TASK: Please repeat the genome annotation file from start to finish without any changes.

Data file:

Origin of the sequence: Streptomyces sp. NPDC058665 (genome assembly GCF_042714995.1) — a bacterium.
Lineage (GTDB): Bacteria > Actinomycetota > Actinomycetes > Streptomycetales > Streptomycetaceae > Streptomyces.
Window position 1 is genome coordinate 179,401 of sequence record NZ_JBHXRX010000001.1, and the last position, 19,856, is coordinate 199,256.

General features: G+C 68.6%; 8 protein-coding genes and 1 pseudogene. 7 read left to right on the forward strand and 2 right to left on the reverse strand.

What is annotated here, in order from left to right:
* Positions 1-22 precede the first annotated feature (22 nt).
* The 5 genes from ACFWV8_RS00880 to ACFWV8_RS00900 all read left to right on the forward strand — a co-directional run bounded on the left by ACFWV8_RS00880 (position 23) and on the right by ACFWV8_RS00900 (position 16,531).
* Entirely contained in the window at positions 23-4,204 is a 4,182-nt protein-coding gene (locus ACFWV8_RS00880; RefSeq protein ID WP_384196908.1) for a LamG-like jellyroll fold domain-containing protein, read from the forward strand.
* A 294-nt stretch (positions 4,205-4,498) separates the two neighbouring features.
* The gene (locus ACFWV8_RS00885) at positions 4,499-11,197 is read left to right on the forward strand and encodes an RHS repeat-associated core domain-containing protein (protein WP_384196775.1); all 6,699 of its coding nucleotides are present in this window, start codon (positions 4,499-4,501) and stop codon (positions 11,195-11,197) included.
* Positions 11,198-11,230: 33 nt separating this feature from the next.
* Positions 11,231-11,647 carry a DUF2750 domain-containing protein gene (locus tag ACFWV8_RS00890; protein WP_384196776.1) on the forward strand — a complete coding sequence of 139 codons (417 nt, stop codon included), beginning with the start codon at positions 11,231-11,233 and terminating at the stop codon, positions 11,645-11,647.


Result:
Origin of the sequence: Streptomyces sp. NPDC058665 (genome assembly GCF_042714995.1) — a bacterium.
Lineage (GTDB): Bacteria > Actinomycetota > Actinomycetes > Streptomycetales > Streptomycetaceae > Streptomyces.
Window position 1 is genome coordinate 179,401 of sequence record NZ_JBHXRX010000001.1, and the last position, 19,856, is coordinate 199,256.

General features: G+C 68.6%; 8 protein-coding genes and 1 pseudogene. 7 read left to right on the forward strand and 2 right to left on the reverse strand.

What is annotated here, in order from left to right:
* Positions 1-22 precede the first annotated feature (22 nt).
* The 5 genes from ACFWV8_RS00880 to ACFWV8_RS00900 all read left to right on the forward strand — a co-directional run bounded on the left by ACFWV8_RS00880 (position 23) and on the right by ACFWV8_RS00900 (position 16,531).
* Entirely contained in the window at positions 23-4,204 is a 4,182-nt protein-coding gene (locus ACFWV8_RS00880; RefSeq protein ID WP_384196908.1) for a LamG-like jellyroll fold domain-containing protein, read from the forward strand.
* A 294-nt stretch (positions 4,205-4,498) separates the two neighbouring features.
* The gene (locus ACFWV8_RS00885) at positions 4,499-11,197 is read left to right on the forward strand and encodes an RHS repeat-associated core domain-containing protein (protein WP_384196775.1); all 6,699 of its coding nucleotides are present in this window, start codon (positions 4,499-4,501) and stop codon (positions 11,195-11,197) included.
* Positions 11,198-11,230: 33 nt separating this feature from the next.
* Positions 11,231-11,647 carry a DUF2750 domain-containing protein gene (locus tag ACFWV8_RS00890; protein WP_384196776.1) on the forward strand — a complete coding sequence of 139 codons (417 nt, stop codon included), beginning with the start codon at positions 11,231-11,233 and terminating at the stop codon, positions 11,645-11,647.